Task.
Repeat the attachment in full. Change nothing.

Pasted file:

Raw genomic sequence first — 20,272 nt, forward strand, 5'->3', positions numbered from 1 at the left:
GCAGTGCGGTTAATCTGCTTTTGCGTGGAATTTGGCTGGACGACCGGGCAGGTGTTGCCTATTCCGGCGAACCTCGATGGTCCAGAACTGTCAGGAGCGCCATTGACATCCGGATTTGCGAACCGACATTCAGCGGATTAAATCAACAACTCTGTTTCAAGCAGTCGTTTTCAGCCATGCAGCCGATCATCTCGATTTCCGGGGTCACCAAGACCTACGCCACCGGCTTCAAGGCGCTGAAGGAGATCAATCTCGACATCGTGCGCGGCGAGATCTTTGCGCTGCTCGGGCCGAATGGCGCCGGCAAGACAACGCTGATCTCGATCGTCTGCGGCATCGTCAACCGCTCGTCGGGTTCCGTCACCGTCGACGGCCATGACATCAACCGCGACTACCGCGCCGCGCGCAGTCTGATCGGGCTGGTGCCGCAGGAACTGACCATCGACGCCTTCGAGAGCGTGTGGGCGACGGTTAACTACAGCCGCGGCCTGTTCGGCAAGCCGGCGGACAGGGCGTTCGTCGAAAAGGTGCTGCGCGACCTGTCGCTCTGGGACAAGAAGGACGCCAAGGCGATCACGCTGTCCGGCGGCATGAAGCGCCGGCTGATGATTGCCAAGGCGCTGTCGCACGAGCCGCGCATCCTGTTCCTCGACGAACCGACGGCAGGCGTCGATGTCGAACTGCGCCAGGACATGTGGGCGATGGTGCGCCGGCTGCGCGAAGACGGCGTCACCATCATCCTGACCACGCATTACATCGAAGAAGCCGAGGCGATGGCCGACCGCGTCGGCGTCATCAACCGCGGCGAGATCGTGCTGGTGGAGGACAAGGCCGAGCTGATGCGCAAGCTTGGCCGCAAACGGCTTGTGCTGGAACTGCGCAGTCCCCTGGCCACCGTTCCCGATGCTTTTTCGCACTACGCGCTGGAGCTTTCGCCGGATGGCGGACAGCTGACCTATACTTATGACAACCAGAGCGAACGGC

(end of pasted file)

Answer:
Raw genomic sequence first — 20,272 nt, forward strand, 5'->3', positions numbered from 1 at the left:
GCAGTGCGGTTAATCTGCTTTTGCGTGGAATTTGGCTGGACGACCGGGCAGGTGTTGCCTATTCCGGCGAACCTCGATGGTCCAGAACTGTCAGGAGCGCCATTGACATCCGGATTTGCGAACCGACATTCAGCGGATTAAATCAACAACTCTGTTTCAAGCAGTCGTTTTCAGCCATGCAGCCGATCATCTCGATTTCCGGGGTCACCAAGACCTACGCCACCGGCTTCAAGGCGCTGAAGGAGATCAATCTCGACATCGTGCGCGGCGAGATCTTTGCGCTGCTCGGGCCGAATGGCGCCGGCAAGACAACGCTGATCTCGATCGTCTGCGGCATCGTCAACCGCTCGTCGGGTTCCGTCACCGTCGACGGCCATGACATCAACCGCGACTACCGCGCCGCGCGCAGTCTGATCGGGCTGGTGCCGCAGGAACTGACCATCGACGCCTTCGAGAGCGTGTGGGCGACGGTTAACTACAGCCGCGGCCTGTTCGGCAAGCCGGCGGACAGGGCGTTCGTCGAAAAGGTGCTGCGCGACCTGTCGCTCTGGGACAAGAAGGACGCCAAGGCGATCACGCTGTCCGGCGGCATGAAGCGCCGGCTGATGATTGCCAAGGCGCTGTCGCACGAGCCGCGCATCCTGTTCCTCGACGAACCGACGGCAGGCGTCGATGTCGAACTGCGCCAGGACATGTGGGCGATGGTGCGCCGGCTGCGCGAAGACGGCGTCACCATCATCCTGACCACGCATTACATCGAAGAAGCCGAGGCGATGGCCGACCGCGTCGGCGTCATCAACCGCGGCGAGATCGTGCTGGTGGAGGACAAGGCCGAGCTGATGCGCAAGCTTGGCCGCAAACGGCTTGTGCTGGAACTGCGCAGTCCCCTGGCCACCGTTCCCGATGCTTTTTCGCACTACGCGCTGGAGCTTTCGCCGGATGGCGGACAGCTGACCTATACTTATGACAACCAGAGCGAACGGC